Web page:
Five things: what happens after Supreme Court's June 6 assisted-death deadline? | iNFOnews | Thompson-Okanagan's News Source

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Five things: what happens after Supreme Court's June 6 assisted-death deadline?

May 30, 2016 - 3:10 PM

OTTAWA - Health Minister Jane Philpott admitted Monday the government is at risk of missing next Monday's Supreme Court deadline for a law governing doctor-assisted death. Here are five questions about what might come next.

1. What will happen if there is no legislation in place?

The B.C. Civil Liberties Association has said critically ill Canadians will have access to physician-assisted dying — even if there is no law passed by June 6 — and patients will no longer need to seek a court exemption.

The group says physician-assisted dying will be regulated by the provincial and territorial health care laws as well as the standards of the medical profession, and that patients will be required to meet the criteria set out by the Supreme Court in its decision.

Trudo Lemmens, a law professor at the University of Toronto who specializes in health law and policy, says most physicians can and should be reluctant to actively participate in life-ending actions in the absence of a legislative framework.

"Other provisions of the Criminal Code can apply," he told The Canadian Press.

2. What are some of the federal government's concerns about failing to meet the deadline?

On Monday, Justice Minister Jody Wilson-Raybould said the government is committed to moving forward with Bill C-14.

"We are committed to having in place, it is our responsibility as parliamentarians, a legal framework in this country that ensures we find the right balance between personal autonomy, protection of the vulnerable and ensuring there is access in this country," she told the Commons during question period.

3. What will be the role for regulatory bodies?

The Colleges of Physicians and Surgeons in every province and one of three territories have issued guidelines that doctors must follow in providing medical assistance in dying.

With the exception of Quebec, all rely heavily on the eligibility criteria set out by the Supreme Court last year in a landmark ruling which concluded that the procedure should be available to clearly consenting adults with "grievous and irremediable" medical conditions who are enduring intolerable suffering.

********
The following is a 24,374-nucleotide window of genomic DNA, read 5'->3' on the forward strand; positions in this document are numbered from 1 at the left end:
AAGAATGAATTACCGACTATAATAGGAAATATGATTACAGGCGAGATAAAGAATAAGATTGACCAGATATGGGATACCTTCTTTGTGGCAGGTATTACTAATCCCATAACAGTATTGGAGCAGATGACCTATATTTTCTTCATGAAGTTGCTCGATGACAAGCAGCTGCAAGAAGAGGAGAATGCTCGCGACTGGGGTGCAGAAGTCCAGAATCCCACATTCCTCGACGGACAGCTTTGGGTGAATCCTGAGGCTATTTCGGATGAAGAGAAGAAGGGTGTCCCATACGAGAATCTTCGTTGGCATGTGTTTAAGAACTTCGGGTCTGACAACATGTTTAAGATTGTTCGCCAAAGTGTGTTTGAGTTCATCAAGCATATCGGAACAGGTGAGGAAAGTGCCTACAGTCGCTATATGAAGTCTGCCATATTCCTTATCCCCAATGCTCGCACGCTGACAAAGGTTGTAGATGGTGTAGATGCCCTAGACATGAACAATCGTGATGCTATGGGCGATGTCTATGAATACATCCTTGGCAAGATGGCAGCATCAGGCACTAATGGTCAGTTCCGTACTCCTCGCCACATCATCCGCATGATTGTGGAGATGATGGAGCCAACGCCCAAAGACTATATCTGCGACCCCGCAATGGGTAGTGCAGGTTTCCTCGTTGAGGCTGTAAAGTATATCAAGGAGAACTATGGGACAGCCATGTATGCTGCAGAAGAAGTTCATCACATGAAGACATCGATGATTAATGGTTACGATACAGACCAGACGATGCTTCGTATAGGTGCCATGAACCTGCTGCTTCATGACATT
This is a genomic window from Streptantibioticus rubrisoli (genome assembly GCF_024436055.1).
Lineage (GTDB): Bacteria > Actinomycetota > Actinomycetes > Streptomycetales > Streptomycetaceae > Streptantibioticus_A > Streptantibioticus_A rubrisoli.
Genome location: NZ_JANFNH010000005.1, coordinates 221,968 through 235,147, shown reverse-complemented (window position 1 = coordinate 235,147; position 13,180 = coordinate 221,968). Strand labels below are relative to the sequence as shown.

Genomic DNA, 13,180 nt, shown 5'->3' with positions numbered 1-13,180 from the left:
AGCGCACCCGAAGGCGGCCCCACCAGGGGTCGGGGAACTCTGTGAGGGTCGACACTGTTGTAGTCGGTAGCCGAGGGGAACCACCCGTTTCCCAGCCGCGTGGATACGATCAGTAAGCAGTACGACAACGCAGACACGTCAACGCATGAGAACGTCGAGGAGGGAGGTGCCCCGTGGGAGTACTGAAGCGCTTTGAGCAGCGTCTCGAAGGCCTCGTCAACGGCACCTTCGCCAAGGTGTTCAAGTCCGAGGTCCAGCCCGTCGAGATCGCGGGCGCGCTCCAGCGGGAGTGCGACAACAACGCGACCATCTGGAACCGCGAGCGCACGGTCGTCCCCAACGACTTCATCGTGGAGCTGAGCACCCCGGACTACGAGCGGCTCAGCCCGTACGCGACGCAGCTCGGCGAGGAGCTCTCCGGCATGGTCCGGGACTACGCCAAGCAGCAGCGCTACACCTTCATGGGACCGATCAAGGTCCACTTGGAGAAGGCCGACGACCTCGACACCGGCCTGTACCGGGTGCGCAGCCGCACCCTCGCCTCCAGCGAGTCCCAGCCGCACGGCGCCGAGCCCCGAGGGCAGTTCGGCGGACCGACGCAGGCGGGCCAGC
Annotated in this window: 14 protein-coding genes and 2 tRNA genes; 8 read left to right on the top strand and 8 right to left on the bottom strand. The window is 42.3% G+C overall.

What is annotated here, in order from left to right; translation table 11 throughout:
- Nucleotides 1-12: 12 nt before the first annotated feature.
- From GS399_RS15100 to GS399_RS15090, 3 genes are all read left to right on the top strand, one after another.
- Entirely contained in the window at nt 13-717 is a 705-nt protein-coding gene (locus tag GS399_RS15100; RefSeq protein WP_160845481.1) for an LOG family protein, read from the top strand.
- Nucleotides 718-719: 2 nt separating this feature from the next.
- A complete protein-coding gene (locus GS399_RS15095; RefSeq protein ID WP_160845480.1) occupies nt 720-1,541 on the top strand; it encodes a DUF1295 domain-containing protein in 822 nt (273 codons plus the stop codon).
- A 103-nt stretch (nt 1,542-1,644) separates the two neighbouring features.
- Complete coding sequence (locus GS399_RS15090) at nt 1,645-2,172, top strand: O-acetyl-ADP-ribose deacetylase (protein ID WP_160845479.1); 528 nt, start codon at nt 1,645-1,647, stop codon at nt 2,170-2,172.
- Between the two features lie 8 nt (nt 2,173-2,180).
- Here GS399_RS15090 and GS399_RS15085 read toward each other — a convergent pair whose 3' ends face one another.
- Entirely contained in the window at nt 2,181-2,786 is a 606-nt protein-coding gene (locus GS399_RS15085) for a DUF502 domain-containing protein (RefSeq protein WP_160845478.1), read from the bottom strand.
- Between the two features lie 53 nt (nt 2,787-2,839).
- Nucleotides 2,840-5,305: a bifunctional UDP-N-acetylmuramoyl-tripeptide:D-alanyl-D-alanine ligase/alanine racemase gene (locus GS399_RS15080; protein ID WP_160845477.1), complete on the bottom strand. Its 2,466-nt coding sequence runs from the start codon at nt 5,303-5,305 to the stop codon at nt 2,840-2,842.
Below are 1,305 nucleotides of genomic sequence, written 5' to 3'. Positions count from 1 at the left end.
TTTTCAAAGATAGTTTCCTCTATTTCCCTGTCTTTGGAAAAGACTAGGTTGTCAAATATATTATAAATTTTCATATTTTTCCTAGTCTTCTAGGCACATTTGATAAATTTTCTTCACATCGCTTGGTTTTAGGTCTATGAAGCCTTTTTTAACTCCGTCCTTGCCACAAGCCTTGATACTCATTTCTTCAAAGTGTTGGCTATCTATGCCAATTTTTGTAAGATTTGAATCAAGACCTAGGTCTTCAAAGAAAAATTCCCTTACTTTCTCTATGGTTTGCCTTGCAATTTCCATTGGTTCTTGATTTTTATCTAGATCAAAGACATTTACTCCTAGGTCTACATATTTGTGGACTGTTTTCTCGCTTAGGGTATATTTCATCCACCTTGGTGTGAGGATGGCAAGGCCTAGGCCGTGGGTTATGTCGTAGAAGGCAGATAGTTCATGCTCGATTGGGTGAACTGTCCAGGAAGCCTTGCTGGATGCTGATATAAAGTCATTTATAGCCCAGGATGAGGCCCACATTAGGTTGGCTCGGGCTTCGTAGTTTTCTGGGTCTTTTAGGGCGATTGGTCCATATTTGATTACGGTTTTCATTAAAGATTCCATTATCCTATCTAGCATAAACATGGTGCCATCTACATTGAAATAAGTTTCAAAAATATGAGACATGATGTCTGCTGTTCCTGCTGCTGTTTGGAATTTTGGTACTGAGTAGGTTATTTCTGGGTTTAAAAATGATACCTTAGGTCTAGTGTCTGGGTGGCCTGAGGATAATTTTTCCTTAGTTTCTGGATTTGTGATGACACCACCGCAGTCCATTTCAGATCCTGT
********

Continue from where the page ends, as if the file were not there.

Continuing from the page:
The provincial regulatory bodies have done a very good job given the circumstances, Philpott said.

"I've seen the pieces of regulations that they have put into effect — they're very good," she said. "Having said that, they are not consistent across the country, so that's a challenging in and of itself."

Organizations that provide legal advice to health care providers have noted they would not feel comfortable proceeding without legislation in place, she added.

4. What else are we hearing from the medical community?

The Canadian Medical Association has stressed the need for legislation to be in place by June 6. The organization fears that a lack of clear laws will create anxiety in the medical world.

The Canadian Pharmacists Association also backs the government's bill.

"Bill C-14 strikes the appropriate balance between ensuring Canadians' right to access to assisted dying while providing the necessary protections for health care professionals who choose to participate in assisted dying," it said in a statement Monday.

5. What can be expected from the Senate at it looks to examine the bill?

Some senators have already indicated they will closely scrutinize the legislation in the upper chamber once it lands there later this week. Some members have already questioned the bill's constitutionality, while others have proposed a number of amendments.

Prime Minister Justin Trudeau also cut ties with the Liberals in the Senate prior to the election, so those former Liberal senators won't feel obliged to follow the government's approach. There are also independent members in the chamber as well.

News from © The Canadian Press, 2016
The Canadian Press

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